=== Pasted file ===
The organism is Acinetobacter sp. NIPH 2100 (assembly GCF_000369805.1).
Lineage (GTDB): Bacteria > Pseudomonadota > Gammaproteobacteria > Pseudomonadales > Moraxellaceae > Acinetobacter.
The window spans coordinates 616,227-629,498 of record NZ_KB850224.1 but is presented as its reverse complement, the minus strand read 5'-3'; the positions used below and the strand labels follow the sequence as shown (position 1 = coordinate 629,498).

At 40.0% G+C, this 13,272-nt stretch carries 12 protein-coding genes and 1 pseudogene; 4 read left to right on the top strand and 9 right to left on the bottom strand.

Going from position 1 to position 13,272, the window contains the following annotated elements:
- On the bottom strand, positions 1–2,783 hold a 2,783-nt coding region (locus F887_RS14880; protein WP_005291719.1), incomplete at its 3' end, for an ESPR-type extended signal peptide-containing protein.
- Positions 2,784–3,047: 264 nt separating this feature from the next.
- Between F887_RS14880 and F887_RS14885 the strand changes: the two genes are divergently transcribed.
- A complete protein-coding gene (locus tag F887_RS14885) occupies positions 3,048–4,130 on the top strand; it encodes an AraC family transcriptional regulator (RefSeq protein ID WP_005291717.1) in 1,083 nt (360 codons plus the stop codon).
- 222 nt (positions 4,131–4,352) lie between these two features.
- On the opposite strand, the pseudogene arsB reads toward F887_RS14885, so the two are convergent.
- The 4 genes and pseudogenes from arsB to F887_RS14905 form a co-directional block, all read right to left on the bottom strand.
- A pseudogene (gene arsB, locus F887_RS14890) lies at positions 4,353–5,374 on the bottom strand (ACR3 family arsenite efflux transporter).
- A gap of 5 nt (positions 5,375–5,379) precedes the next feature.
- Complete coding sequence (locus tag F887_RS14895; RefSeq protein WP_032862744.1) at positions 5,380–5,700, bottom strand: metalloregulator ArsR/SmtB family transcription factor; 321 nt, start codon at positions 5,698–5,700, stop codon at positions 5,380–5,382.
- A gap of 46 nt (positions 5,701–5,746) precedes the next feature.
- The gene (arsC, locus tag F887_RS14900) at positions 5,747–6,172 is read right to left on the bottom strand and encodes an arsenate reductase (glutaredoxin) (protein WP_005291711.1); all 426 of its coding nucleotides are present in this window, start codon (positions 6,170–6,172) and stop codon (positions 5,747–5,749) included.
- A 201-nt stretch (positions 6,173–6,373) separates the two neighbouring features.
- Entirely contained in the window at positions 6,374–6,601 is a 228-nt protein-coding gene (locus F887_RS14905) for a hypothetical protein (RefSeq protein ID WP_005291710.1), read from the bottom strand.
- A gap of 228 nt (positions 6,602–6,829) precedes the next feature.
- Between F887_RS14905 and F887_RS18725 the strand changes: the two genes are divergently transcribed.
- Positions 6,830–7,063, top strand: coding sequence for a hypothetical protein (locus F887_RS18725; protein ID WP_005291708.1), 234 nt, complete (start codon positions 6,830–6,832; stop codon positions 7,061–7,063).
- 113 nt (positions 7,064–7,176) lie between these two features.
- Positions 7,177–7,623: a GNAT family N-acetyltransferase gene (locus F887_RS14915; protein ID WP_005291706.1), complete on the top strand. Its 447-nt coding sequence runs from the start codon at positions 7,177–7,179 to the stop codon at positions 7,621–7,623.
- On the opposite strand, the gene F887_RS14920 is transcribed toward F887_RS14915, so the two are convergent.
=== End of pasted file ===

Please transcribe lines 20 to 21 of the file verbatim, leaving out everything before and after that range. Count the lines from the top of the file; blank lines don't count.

- A gap of 228 nt (positions 6,602–6,829) precedes the next feature.
- Between F887_RS14905 and F887_RS18725 the strand changes: the two genes are divergently transcribed.